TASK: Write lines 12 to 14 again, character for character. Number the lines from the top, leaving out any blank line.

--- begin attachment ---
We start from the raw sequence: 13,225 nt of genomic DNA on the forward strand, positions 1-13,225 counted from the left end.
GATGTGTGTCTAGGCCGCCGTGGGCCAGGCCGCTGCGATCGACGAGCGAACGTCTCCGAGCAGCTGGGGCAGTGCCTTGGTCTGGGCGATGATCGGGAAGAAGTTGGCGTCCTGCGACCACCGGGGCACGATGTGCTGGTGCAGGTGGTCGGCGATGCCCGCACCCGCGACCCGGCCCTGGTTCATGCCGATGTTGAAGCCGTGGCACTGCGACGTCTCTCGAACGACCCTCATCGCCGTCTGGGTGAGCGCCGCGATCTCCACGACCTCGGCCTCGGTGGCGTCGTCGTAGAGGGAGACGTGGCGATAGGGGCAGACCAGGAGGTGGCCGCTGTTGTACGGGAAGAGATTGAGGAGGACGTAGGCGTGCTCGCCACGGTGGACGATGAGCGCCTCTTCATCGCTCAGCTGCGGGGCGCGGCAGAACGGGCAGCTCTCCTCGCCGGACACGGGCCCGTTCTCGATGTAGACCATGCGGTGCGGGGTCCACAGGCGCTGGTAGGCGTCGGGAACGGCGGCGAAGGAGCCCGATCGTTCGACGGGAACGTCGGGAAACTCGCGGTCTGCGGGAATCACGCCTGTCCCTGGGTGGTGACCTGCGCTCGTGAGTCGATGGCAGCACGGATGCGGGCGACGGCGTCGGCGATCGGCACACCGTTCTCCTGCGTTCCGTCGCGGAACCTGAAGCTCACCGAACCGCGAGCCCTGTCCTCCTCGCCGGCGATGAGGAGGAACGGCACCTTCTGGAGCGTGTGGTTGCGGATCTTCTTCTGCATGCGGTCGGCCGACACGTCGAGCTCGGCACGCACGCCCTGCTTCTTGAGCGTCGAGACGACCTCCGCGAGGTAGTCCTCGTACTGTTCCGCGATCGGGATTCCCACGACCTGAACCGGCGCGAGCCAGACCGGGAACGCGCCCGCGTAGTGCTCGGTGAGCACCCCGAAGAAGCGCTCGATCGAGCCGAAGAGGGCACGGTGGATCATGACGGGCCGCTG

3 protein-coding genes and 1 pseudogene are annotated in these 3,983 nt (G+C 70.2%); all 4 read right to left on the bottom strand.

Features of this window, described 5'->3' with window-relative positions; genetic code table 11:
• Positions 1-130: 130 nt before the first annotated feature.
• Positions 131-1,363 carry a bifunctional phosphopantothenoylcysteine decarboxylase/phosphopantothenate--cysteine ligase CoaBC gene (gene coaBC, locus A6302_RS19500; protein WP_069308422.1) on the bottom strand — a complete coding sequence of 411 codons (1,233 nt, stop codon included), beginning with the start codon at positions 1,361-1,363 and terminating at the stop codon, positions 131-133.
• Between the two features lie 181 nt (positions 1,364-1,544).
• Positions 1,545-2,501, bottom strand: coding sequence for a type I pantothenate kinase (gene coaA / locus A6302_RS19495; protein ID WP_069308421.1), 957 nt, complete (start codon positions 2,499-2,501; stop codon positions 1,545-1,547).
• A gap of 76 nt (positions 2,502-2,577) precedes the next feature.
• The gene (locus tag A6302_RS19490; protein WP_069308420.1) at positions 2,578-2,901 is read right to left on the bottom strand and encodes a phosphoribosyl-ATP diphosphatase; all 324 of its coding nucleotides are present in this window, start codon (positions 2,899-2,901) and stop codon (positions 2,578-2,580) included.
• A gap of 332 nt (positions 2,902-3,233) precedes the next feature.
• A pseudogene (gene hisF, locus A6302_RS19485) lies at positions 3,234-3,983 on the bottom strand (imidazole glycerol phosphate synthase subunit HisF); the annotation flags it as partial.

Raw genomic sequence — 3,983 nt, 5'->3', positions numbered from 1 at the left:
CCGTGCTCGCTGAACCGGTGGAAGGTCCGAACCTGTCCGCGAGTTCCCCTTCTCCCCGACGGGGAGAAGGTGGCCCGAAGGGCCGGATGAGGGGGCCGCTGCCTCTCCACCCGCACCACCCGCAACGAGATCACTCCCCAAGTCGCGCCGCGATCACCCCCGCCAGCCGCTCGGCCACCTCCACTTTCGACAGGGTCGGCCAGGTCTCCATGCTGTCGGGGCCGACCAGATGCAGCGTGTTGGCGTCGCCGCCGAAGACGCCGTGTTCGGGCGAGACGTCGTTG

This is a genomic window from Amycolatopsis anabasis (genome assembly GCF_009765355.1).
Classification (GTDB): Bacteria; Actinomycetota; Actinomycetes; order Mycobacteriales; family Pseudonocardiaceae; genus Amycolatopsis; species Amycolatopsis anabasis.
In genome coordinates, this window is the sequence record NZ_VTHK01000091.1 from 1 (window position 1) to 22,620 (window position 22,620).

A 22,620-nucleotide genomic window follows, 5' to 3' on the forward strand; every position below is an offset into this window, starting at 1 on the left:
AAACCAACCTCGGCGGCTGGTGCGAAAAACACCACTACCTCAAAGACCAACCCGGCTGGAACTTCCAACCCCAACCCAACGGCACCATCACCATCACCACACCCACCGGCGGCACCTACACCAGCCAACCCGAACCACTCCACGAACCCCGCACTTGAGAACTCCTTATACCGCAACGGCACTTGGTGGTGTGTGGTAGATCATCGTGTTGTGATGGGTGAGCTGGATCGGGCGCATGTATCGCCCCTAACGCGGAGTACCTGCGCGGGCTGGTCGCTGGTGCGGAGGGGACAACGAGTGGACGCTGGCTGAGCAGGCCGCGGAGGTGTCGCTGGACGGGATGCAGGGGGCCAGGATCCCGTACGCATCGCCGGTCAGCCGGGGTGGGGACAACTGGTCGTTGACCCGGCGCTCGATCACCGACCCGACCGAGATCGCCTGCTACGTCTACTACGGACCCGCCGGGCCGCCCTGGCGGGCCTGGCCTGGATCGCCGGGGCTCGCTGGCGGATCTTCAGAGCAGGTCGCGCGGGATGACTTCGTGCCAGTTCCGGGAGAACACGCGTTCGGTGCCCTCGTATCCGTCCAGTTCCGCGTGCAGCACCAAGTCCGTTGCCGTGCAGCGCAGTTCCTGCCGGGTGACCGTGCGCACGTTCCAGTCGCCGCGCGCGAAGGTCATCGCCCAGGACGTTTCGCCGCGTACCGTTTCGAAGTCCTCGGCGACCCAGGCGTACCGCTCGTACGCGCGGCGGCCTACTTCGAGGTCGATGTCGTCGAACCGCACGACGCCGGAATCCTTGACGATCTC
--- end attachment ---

• A pseudogene (gene hisF, locus A6302_RS19485) lies at positions 3,234-3,983 on the bottom strand (imidazole glycerol phosphate synthase subunit HisF); the annotation flags it as partial.

Raw genomic sequence — 3,983 nt, 5'->3', positions numbered from 1 at the left:
CCGTGCTCGCTGAACCGGTGGAAGGTCCGAACCTGTCCGCGAGTTCCCCTTCTCCCCGACGGGGAGAAGGTGGCCCGAAGGGCCGGATGAGGGGGCCGCTGCCTCTCCACCCGCACCACCCGCAACGAGATCACTCCCCAAGTCGCGCCGCGATCACCCCCGCCAGCCGCTCGGCCACCTCCACTTTCGACAGGGTCGGCCAGGTCTCCATGCTGTCGGGGCCGACCAGATGCAGCGTGTTGGCGTCGCCGCCGAAGACGCCGTGTTCGGGCGAGACGTCGTTG